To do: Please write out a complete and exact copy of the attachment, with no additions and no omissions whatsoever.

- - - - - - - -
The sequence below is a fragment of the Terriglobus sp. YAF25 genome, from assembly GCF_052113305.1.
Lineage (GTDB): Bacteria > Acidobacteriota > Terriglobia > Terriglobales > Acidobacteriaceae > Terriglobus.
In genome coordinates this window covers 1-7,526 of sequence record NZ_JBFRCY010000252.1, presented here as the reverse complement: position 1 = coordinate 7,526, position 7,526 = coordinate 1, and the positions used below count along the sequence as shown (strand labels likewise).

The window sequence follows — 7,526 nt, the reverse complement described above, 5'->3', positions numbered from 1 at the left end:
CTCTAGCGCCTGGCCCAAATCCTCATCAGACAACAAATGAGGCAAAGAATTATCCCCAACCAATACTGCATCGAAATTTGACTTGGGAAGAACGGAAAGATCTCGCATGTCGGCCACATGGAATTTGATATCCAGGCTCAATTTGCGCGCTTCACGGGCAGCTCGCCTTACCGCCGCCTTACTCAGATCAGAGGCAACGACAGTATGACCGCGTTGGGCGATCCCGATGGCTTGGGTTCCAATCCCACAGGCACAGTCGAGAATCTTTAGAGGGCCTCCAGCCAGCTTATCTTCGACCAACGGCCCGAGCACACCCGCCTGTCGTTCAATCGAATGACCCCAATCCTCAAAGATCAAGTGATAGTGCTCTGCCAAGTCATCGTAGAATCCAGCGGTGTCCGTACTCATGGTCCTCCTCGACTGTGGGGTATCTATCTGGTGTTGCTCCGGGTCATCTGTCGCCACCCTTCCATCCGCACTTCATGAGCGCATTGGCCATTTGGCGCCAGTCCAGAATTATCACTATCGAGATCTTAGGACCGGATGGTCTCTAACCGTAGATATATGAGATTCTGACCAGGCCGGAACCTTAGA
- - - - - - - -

The sequence below is a fragment of the Terriglobus sp. YAF25 genome, from assembly GCF_052113305.1.
Lineage (GTDB): Bacteria > Acidobacteriota > Terriglobia > Terriglobales > Acidobacteriaceae > Terriglobus.
In genome coordinates this window covers 1-7,526 of sequence record NZ_JBFRCY010000252.1, presented here as the reverse complement: position 1 = coordinate 7,526, position 7,526 = coordinate 1, and the positions used below count along the sequence as shown (strand labels likewise).

The window sequence follows — 7,526 nt, the reverse complement described above, 5'->3', positions numbered from 1 at the left end:
CTCTAGCGCCTGGCCCAAATCCTCATCAGACAACAAATGAGGCAAAGAATTATCCCCAACCAATACTGCATCGAAATTTGACTTGGGAAGAACGGAAAGATCTCGCATGTCGGCCACATGGAATTTGATATCCAGGCTCAATTTGCGCGCTTCACGGGCAGCTCGCCTTACCGCCGCCTTACTCAGATCAGAGGCAACGACAGTATGACCGCGTTGGGCGATCCCGATGGCTTGGGTTCCAATCCCACAGGCACAGTCGAGAATCTTTAGAGGGCCTCCAGCCAGCTTATCTTCGACCAACGGCCCGAGCACACCCGCCTGTCGTTCAATCGAATGACCCCAATCCTCAAAGATCAAGTGATAGTGCTCTGCCAAGTCATCGTAGAATCCAGCGGTGTCCGTACTCATGGTCCTCCTCGACTGTGGGGTATCTATCTGGTGTTGCTCCGGGTCATCTGTCGCCACCCTTCCATCCGCACTTCATGAGCGCATTGGCCATTTGGCGCCAGTCCAGAATTATCACTATCGAGATCTTAGGACCGGATGGTCTCTAACCGTAGATATATGAGATTCTGACCAGGCCGGAACCTTAGA